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Will Crohn's Disease affect the sex life of a gay man?


I found it very difficult to ask this question, but it needs be asked nonetheless. Because Crohn's Disease affects your bowels, would "gay sex" take an unhealthy toll on it? And if so, to what degree?
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Crohn's disease is an inflammatory condition. So yes, if the bowels are inflamed it can ruin the sex life of anyone, gay or straight.

So, the best thing to do is to keep the inflammation down. Start with an anti-inflammatory diet. Read about anti-inflammatory diet here:

http://www.journey-with-crohns-disease.com/anti-inflammatory-diet.html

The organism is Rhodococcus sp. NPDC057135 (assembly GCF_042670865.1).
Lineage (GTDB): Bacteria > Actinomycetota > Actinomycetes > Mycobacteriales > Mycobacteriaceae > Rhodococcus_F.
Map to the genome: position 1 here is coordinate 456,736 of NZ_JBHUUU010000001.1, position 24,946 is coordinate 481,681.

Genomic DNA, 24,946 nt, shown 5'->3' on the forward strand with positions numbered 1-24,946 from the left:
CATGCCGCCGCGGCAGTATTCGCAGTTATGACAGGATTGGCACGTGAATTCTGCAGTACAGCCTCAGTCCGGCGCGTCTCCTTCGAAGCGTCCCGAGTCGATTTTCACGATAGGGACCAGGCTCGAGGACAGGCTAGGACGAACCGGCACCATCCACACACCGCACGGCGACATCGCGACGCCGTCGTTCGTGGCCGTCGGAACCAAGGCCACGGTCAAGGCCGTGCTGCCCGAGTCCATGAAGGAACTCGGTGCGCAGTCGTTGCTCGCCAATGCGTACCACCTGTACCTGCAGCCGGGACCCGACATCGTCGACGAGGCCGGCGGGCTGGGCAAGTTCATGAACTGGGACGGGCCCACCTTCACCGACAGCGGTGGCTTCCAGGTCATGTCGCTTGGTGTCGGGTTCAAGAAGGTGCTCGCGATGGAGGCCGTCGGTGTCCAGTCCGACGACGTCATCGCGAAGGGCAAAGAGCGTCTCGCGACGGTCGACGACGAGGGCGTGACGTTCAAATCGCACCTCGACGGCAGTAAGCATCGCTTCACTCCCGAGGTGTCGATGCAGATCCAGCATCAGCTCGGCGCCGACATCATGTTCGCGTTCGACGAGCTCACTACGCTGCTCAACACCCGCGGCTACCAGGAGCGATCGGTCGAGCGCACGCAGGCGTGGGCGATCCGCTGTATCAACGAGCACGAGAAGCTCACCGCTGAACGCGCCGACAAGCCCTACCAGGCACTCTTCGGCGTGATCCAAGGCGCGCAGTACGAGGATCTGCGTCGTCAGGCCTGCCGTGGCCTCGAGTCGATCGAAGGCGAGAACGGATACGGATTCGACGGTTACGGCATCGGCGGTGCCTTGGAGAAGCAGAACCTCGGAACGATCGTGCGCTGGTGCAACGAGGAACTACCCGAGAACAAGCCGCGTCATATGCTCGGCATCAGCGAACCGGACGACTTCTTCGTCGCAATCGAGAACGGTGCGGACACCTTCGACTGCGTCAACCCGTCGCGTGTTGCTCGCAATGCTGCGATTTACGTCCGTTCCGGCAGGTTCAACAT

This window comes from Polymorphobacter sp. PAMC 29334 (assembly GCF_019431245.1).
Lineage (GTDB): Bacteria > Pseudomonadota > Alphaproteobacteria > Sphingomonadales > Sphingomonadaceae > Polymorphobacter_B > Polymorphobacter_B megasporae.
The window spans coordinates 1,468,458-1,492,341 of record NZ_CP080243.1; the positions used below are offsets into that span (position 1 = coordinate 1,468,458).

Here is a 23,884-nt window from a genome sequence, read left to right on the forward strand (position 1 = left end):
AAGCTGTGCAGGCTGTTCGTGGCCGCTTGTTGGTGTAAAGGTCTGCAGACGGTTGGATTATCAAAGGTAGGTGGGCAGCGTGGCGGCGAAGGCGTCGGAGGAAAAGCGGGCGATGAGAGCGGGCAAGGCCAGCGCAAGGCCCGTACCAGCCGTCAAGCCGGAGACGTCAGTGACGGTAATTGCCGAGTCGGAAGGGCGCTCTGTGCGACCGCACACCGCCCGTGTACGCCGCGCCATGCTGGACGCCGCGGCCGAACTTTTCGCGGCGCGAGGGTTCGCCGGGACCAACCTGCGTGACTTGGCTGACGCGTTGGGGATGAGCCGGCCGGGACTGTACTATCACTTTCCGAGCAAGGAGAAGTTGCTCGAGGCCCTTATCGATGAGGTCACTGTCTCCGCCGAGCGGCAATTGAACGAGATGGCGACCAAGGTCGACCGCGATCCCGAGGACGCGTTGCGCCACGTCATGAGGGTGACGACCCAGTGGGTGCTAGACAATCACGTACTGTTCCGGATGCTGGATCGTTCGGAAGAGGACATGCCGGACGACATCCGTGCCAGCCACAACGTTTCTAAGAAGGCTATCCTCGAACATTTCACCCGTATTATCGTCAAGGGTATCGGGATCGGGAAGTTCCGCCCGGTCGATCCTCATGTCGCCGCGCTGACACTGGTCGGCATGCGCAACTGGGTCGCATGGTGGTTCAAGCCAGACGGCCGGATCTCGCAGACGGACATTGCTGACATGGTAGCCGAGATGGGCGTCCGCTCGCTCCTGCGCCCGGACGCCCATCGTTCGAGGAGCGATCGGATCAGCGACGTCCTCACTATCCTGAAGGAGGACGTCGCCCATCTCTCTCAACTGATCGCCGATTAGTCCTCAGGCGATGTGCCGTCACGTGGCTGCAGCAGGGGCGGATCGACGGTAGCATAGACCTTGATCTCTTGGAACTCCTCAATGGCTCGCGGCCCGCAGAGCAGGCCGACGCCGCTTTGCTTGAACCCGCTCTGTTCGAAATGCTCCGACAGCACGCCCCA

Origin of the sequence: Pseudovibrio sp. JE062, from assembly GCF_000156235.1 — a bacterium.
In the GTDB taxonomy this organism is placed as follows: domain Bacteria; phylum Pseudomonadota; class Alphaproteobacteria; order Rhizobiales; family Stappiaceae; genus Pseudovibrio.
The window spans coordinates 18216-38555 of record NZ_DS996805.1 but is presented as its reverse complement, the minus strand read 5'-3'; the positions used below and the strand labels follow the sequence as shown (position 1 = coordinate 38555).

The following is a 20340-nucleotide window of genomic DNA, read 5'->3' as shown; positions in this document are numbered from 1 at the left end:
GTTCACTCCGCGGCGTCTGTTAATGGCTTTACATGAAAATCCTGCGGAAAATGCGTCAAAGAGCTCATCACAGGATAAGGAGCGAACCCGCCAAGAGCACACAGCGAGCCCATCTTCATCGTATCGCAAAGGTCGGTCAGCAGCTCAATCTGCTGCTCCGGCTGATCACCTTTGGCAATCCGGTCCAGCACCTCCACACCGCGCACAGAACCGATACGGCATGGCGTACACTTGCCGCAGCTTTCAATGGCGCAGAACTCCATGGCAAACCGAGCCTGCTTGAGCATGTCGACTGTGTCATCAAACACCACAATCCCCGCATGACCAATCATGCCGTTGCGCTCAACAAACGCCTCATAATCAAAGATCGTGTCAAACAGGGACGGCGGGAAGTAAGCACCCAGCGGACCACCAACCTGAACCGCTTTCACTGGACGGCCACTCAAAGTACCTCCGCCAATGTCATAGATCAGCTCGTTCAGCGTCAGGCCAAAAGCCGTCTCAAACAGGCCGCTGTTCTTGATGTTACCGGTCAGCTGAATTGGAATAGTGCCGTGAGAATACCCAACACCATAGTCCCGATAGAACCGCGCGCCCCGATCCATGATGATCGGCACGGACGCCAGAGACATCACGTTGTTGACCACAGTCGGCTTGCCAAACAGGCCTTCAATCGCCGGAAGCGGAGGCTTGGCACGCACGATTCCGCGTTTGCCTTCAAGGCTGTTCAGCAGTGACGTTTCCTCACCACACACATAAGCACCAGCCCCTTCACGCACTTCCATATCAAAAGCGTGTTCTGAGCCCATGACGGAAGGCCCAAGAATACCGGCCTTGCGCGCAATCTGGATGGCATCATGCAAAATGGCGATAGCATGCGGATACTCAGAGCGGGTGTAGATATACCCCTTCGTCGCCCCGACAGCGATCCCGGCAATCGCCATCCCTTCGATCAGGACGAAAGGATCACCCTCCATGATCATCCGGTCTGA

Consider adding natural supplements that aid in improving any kind of Crohn's disease treatment.

Read more about natural supplements for Crohn's :

http://www.journey-with-crohns-disease.com/natural-supplements.html

I wish you all the best.  (+ info)

Has anyone else had any complications with Crohn's Disease?


I was diagnosed with Crohn's disease in March...have been hospitalized for most of May and have had 3 surgeries. I had to quit my job because I am too sick to work. I am feeling a little hopeless.